By Angie Mizzell
I moved to my current home seven-and-a-half years ago, and that’s the longest I’ve ever lived in one place. Growing up, my mom and I moved a lot. Then I went off to college and entered a career field where getting promoted meant changing jobs and cities every couple of years. In total, I’ve moved 22 times in my life.
Today, my husband, three children and I live on a cul-de-sac with lots of kids and neighbors who like to socialize. As ideal as it may seem, years went by before I felt settled here. I constantly searched real estate listings. I craved that elusive sense of home and thought if I kept looking, I might discover the magic key.
Then one day I picked up a book called “The Nesting Place” written by a home blogger who’s known to her readers as The Nester. The Nester and her husband had moved 13 times in 18 years, and her story changed my whole perspective. She said, “Stop waiting until someday.” Embrace where you are. Create the home you love, right now.
It hit me: My house didn’t feel like home, because I wasn’t giving it a chance. I knew how to ask, “What’s next?” I didn’t know how — or was afraid — to stay. In that moment, I let down my guard. I stopped trying to predict the future. I decided to commit.
The problem was I wasn’t a nester by nature. Beyond buying furniture (which I couldn’t figure out how to make work in my current home) and hanging some pictures on the wall, I was clueless about decorating.
Around that time, my friend Michele came to town for a visit and mentioned she was transitioning from fashion design to interior design. What luck! She offered to help. It was an easy and obvious “yes.”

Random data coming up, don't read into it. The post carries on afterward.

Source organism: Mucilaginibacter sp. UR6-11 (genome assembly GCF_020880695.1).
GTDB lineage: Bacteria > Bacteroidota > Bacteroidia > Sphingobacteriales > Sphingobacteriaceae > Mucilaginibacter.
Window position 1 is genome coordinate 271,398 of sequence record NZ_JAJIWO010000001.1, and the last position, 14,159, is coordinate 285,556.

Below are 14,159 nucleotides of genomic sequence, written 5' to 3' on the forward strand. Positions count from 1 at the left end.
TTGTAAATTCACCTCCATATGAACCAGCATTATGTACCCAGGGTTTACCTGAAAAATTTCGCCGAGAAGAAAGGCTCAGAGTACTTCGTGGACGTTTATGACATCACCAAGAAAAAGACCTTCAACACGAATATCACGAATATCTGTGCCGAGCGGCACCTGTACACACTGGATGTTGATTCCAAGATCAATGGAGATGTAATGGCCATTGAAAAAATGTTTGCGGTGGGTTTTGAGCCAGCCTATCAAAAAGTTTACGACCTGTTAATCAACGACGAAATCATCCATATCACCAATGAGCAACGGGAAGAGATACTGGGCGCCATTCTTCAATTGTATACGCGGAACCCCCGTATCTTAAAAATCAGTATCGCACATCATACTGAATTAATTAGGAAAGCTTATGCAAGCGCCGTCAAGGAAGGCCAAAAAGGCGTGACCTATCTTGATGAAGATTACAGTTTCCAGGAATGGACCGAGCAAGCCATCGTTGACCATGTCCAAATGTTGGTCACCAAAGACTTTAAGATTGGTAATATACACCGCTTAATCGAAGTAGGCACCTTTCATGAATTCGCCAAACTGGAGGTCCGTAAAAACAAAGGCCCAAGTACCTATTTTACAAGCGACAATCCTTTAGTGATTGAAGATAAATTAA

Michele and I have been working together for several years now, as time and budget allow. Today, my home is becoming a space that feels more intentional — a place to retreat and relax, entertain friends and accommodate the needs of my family of five.
As a newbie to home design, I’ve learned some things: I’ll spend days painting a detailed stencil wall — not once, but twice — until I get it right. My favorite colors are white and gray, but I’m not scared to dip the brush in a big can of tomato red. Art from Etsy and Minted makes me happy. My kids’ art on the magnetic chalk wall in the kitchen makes me even happier. I declutter often, yet I want an abundance of throw pillows, fluffy blankets and good-smelling candles.
And this came as a total surprise: Nesting can stir up plenty of unhappy feelings, too. It started last Thanksgiving, around the time when I’m typically full of holiday spirit. Instead, I was overcome with sadness. The reason felt like nothing and everything; a lifetime of things. It rose to the surface and washed over me like a wave. I believed I’d consciously moved in the direction of joy and happiness, community and connection. Where did I go wrong?
I looked around at my newly decorated walls and saw myself entering midlife, my kids growing up, and all the things that are so much different now. For years, I expected home to be like an anchor, never moving. But few things stay the same for very long. That’s the biggest lesson this redecorating project has taught me.
Finding home is more than installing new countertops and subway tile. Home is the moment when something, or someone, feels familiar — even if it’s our first encounter. Home welcomes us where we are, as we are. It holds our joy and our sadness. It doesn’t judge. It reminds us to take a breath and encourages us to keep going.
So I’ll keep doing my house projects and inviting others into my space. I’ll turn up the music, light every candle and cook a homemade pizza. I’ll mail Christmas cards and don a Santa hat while running errands. I’ll remember that home is so much more than a place. It lives everywhere: inside our walls, in our relationships and inside ourselves.
Home is an energy, and it’s contagious. Now that I’ve finally found it, I want to spread it around so others can feel it, too.